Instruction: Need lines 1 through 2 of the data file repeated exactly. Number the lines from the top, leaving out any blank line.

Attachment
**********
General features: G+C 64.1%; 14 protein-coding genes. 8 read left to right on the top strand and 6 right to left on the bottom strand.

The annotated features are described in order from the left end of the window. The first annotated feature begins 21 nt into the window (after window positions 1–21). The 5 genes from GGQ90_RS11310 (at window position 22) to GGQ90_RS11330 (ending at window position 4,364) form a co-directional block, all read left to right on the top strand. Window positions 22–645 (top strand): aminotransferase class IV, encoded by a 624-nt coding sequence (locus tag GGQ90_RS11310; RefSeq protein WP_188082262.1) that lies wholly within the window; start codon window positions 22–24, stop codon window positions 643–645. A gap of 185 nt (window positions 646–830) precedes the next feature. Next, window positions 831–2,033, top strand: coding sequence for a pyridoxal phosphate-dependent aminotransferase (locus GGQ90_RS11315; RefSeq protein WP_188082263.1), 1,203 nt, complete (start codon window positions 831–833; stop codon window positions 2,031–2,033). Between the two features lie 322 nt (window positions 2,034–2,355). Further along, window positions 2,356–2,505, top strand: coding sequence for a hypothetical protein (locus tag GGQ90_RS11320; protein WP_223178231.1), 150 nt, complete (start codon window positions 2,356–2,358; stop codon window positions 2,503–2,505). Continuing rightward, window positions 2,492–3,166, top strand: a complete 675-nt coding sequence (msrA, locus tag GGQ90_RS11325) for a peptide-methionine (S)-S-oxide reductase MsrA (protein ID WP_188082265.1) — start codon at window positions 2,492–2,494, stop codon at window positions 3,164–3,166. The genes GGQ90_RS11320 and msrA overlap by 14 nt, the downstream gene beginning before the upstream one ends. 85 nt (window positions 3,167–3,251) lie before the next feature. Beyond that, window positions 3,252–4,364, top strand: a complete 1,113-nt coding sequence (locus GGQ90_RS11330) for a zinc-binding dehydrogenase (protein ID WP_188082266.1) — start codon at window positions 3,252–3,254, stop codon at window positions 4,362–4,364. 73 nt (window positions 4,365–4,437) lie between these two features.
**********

General features: G+C 64.1%; 14 protein-coding genes. 8 read left to right on the top strand and 6 right to left on the bottom strand.

The annotated features are described in order from the left end of the window. The first annotated feature begins 21 nt into the window (after window positions 1–21). The 5 genes from GGQ90_RS11310 (at window position 22) to GGQ90_RS11330 (ending at window position 4,364) form a co-directional block, all read left to right on the top strand. Window positions 22–645 (top strand): aminotransferase class IV, encoded by a 624-nt coding sequence (locus tag GGQ90_RS11310; RefSeq protein WP_188082262.1) that lies wholly within the window; start codon window positions 22–24, stop codon window positions 643–645. A gap of 185 nt (window positions 646–830) precedes the next feature. Next, window positions 831–2,033, top strand: coding sequence for a pyridoxal phosphate-dependent aminotransferase (locus GGQ90_RS11315; RefSeq protein WP_188082263.1), 1,203 nt, complete (start codon window positions 831–833; stop codon window positions 2,031–2,033). Between the two features lie 322 nt (window positions 2,034–2,355). Further along, window positions 2,356–2,505, top strand: coding sequence for a hypothetical protein (locus tag GGQ90_RS11320; protein WP_223178231.1), 150 nt, complete (start codon window positions 2,356–2,358; stop codon window positions 2,503–2,505). Continuing rightward, window positions 2,492–3,166, top strand: a complete 675-nt coding sequence (msrA, locus tag GGQ90_RS11325) for a peptide-methionine (S)-S-oxide reductase MsrA (protein ID WP_188082265.1) — start codon at window positions 2,492–2,494, stop codon at window positions 3,164–3,166. The genes GGQ90_RS11320 and msrA overlap by 14 nt, the downstream gene beginning before the upstream one ends. 85 nt (window positions 3,167–3,251) lie before the next feature. Beyond that, window positions 3,252–4,364, top strand: a complete 1,113-nt coding sequence (locus GGQ90_RS11330) for a zinc-binding dehydrogenase (protein ID WP_188082266.1) — start codon at window positions 3,252–3,254, stop codon at window positions 4,362–4,364. 73 nt (window positions 4,365–4,437) lie between these two features.